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U.S. Challenges to Democratic Governance

Remarks at the Ministerial Meeting of the Community of Democracies on Global Challenges to Democratic Governance

David J. Kramer, Assistant Secretary for Democracy, Human Rights, and Labor

Remarks as Prepared for Delivery before the Community of Democracies Ministerial

New York City

September 26, 2008

Thank you, Foreign Minister Amado, for arranging this meeting of civil society and government leadership today in the opening days of the 63rd UN General Assembly. We commend your stewardship of the Community and offer our sincere cooperation in ensuring the success of your tenure. I am honored to be here today representing the United States before the Community of Democracies, an organization launched at the beginning of the 21st century that is uniquely positioned to advance democracy and democratic principles around the world.

The commitments adopted by the Community in Warsaw in 2000, in Seoul in 2002, in Santiago in 2005, and in Bamako in 2007 testify to the Community’s recognition of our responsibility to help emerging democracies by sharing our common values, supporting conditions for robust civil societies, and promoting good governance.

The Bamako Ministerial last November marked the first time that the CD met at the Ministerial level in Africa, and the first time that the Community comprehensively addressed the strong connections between democracy and development. At the same time that the Bamako Consensus broke new ground in asserting principles and best practices of democratic development, it also reaffirmed the Community’s need to forthrightly address threats to democratic governance – threats that unfortunately have become tragic realities in too many countries this past year.

Unchecked transnational organized crime, trafficking in persons, terrorism and infectious diseases deprive countries of the human capital needed for development and promote social breakdown. External threats to territorial integrity, as seen in Georgia, and interruptions or irregularities in the democratic process, as in Zimbabwe and Mauritania, erode democratic authority and undermine human rights. And terrorism – one of the gravest threats of our time to – established and nascent democracies alike – challenges our ability to protect innocents and our deepest hopes to build societies where everyone is able to live in freedom and dignity.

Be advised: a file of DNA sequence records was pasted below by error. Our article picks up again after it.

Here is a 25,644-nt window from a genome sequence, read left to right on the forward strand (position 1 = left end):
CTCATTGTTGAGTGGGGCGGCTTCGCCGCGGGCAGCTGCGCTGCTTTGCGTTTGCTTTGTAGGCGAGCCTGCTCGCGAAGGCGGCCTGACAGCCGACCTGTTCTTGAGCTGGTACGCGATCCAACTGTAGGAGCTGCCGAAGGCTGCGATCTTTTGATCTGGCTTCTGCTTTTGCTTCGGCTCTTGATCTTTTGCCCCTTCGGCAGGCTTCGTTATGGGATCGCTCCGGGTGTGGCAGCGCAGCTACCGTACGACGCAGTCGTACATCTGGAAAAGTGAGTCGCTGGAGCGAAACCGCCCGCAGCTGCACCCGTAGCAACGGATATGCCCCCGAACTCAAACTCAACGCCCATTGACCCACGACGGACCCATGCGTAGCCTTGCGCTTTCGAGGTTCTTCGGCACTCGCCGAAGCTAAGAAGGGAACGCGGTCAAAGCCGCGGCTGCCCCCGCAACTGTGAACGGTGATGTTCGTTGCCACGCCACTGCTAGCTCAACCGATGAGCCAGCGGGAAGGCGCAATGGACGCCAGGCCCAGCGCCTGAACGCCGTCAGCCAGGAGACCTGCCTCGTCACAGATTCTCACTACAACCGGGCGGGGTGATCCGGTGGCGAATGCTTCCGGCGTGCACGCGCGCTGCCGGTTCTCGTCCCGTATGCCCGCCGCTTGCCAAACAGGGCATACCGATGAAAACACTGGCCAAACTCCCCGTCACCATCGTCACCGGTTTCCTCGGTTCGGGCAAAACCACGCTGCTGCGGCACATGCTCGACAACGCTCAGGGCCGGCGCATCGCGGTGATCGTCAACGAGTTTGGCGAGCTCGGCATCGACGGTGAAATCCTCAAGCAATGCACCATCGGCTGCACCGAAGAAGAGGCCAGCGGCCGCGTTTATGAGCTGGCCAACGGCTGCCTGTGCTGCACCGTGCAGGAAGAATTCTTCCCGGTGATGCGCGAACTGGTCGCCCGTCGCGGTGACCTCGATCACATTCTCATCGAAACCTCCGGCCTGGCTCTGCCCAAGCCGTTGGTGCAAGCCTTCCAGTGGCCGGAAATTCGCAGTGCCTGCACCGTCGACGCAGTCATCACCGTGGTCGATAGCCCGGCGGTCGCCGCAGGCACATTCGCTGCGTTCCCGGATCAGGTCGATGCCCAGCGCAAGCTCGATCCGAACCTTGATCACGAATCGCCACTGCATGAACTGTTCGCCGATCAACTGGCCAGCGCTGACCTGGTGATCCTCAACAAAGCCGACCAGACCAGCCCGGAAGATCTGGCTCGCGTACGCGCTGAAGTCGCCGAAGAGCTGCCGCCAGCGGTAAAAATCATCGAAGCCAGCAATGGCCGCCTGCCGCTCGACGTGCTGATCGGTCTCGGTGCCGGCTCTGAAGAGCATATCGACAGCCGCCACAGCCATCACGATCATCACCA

The CD must find a way to advance its core principles and to respond effectively when democracy is under threat. The Community can ill afford to stand on the sidelines of issues that are the raison d’êntre for its creation.

In this, the 60th year since the adoption of Universal Declaration of Human Rights, we must counter challenges to the very human rights that we as democracies pledged to support and defend. Today, Freedom of Expression remains under serious threat in many countries around the world.

Governments continue to imprison people for trying to exercise these rights peacefully – to speak their views, to gather in public, to publish opinion and to seek or disseminate information, including through the internet.